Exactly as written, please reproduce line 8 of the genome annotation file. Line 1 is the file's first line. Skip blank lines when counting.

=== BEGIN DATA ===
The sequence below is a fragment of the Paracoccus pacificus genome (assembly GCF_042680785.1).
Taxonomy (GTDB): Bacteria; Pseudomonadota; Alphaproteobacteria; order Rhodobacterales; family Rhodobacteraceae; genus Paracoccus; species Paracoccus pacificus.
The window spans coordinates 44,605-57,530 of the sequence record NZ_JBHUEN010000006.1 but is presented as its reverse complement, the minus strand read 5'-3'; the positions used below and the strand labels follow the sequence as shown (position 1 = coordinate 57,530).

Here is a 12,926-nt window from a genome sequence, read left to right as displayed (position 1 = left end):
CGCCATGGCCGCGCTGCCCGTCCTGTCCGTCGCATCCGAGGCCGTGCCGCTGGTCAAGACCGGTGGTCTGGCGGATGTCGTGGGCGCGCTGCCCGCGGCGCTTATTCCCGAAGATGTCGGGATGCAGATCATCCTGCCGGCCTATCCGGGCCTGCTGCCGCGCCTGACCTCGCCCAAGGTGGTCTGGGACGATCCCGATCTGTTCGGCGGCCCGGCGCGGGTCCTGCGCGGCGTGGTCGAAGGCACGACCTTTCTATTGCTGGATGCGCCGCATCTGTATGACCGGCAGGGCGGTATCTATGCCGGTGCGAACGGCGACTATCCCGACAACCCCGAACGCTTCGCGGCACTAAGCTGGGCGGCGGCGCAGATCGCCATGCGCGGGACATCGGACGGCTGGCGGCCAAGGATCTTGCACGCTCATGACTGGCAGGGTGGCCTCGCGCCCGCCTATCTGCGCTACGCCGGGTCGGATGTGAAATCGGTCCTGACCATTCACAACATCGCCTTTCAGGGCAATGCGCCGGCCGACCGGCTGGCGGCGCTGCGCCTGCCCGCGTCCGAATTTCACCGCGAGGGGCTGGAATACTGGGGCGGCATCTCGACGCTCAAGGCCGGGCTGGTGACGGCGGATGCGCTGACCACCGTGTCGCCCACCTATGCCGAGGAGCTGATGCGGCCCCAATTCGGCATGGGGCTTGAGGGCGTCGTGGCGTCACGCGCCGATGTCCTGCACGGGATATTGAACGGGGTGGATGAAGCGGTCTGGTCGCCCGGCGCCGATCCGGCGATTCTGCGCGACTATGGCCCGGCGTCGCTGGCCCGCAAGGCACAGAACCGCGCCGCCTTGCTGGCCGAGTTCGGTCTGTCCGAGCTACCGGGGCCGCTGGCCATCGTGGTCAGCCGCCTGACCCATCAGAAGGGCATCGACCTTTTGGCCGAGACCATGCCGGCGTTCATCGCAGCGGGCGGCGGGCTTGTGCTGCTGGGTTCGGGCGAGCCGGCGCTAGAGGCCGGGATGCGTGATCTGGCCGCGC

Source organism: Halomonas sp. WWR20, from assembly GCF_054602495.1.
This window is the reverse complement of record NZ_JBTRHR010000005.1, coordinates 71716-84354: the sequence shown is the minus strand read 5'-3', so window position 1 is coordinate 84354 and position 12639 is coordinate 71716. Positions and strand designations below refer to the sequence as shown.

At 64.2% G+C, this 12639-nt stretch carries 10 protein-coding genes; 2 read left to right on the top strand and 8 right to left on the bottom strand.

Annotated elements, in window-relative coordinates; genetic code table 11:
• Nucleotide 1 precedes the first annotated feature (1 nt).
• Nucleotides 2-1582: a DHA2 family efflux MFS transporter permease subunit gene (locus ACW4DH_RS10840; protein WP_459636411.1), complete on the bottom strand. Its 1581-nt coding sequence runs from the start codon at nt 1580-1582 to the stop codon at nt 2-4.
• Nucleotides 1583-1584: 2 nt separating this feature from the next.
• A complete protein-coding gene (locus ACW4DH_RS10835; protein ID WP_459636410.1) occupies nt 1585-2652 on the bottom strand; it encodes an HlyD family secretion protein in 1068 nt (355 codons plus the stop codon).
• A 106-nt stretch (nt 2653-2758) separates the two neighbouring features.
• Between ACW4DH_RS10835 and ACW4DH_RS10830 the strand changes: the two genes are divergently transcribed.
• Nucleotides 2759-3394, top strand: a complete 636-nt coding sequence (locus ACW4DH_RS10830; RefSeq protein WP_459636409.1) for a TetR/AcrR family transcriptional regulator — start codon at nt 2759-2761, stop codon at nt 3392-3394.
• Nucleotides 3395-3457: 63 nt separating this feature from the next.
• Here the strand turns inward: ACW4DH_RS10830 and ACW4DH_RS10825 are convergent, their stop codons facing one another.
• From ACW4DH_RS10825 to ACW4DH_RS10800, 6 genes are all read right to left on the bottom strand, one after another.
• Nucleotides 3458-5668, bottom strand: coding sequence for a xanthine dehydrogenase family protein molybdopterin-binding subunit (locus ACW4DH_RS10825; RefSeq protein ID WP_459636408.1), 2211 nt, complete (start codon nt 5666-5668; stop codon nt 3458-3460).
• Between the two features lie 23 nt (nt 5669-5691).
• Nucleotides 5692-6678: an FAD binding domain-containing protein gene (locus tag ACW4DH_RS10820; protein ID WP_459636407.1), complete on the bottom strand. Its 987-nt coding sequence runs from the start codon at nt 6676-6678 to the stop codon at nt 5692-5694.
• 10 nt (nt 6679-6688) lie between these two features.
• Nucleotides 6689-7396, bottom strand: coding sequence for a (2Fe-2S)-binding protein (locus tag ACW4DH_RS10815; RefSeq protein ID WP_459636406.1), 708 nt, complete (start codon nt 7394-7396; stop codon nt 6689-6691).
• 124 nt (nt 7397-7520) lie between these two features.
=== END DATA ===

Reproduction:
At 64.2% G+C, this 12639-nt stretch carries 10 protein-coding genes; 2 read left to right on the top strand and 8 right to left on the bottom strand.